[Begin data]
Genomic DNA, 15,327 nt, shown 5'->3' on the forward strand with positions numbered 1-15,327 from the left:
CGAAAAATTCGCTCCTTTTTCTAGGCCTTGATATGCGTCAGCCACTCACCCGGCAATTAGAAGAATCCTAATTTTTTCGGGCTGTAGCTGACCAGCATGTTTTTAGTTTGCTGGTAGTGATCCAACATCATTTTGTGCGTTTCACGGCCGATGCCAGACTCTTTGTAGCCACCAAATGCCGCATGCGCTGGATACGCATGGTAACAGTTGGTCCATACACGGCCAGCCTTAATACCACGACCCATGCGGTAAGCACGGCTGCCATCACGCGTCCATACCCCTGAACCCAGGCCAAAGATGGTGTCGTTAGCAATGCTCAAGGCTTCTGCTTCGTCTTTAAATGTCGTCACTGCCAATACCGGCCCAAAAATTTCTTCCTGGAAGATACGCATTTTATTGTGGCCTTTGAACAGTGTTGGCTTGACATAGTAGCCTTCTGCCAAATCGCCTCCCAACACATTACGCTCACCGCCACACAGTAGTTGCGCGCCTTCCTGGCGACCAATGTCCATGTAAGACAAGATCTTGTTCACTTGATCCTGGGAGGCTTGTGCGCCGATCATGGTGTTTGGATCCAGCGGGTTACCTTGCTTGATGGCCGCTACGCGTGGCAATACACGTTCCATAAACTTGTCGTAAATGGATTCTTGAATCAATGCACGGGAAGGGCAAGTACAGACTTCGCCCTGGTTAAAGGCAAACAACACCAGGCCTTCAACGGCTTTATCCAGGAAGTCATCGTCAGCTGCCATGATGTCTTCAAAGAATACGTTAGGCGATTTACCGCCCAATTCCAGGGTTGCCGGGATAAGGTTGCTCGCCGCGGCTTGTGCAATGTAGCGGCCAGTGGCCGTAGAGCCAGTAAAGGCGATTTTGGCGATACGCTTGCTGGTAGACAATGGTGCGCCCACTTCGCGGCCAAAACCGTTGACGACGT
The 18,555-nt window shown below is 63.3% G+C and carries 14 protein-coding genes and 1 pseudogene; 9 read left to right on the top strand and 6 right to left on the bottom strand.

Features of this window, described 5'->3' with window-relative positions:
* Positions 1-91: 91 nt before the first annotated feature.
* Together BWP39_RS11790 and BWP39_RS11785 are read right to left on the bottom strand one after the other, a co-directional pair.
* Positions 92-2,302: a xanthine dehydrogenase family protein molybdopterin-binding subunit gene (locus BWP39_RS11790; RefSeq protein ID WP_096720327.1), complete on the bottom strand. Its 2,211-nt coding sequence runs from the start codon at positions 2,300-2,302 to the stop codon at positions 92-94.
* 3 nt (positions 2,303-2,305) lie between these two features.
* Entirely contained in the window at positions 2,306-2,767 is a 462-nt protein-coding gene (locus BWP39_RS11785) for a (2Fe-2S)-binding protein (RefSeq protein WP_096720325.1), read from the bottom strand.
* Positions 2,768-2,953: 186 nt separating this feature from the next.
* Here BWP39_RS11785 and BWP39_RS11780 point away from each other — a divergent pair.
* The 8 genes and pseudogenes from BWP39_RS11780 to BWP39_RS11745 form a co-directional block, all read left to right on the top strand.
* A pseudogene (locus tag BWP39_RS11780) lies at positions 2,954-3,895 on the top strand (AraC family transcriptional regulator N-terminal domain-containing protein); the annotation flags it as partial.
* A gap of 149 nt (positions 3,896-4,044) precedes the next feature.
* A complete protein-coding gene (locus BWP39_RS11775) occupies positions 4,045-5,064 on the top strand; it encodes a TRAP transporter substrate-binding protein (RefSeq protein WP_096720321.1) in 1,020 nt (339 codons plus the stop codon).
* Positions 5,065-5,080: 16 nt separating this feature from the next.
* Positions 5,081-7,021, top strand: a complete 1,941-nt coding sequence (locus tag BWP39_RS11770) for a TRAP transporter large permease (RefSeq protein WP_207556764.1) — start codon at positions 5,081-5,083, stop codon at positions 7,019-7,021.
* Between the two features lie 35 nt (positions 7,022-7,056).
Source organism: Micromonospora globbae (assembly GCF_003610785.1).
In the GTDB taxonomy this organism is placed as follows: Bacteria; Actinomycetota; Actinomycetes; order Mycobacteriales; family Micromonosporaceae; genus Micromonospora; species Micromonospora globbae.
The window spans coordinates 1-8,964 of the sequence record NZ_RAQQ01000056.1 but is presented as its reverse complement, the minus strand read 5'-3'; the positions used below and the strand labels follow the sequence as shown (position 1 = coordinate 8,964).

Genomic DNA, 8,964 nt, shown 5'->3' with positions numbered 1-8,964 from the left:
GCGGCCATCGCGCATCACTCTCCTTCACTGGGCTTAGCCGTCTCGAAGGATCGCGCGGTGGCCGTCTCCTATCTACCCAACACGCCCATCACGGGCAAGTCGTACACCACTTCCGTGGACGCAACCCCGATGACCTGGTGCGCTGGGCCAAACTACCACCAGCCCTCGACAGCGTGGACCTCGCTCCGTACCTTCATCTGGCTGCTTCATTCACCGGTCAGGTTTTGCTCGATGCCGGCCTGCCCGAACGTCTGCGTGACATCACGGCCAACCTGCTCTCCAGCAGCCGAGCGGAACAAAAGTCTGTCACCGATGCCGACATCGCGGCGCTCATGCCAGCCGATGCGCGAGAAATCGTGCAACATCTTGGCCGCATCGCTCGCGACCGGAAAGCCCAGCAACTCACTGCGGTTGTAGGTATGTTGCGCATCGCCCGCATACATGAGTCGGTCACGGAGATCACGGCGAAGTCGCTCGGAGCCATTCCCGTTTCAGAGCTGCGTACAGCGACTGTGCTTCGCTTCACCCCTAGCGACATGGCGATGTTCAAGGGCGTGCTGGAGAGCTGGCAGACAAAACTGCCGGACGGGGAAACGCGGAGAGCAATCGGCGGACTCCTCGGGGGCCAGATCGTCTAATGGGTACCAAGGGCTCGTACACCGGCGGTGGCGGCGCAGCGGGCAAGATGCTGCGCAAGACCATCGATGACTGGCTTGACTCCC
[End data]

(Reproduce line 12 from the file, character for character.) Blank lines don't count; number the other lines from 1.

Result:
* The 8 genes and pseudogenes from BWP39_RS11780 to BWP39_RS11745 form a co-directional block, all read left to right on the top strand.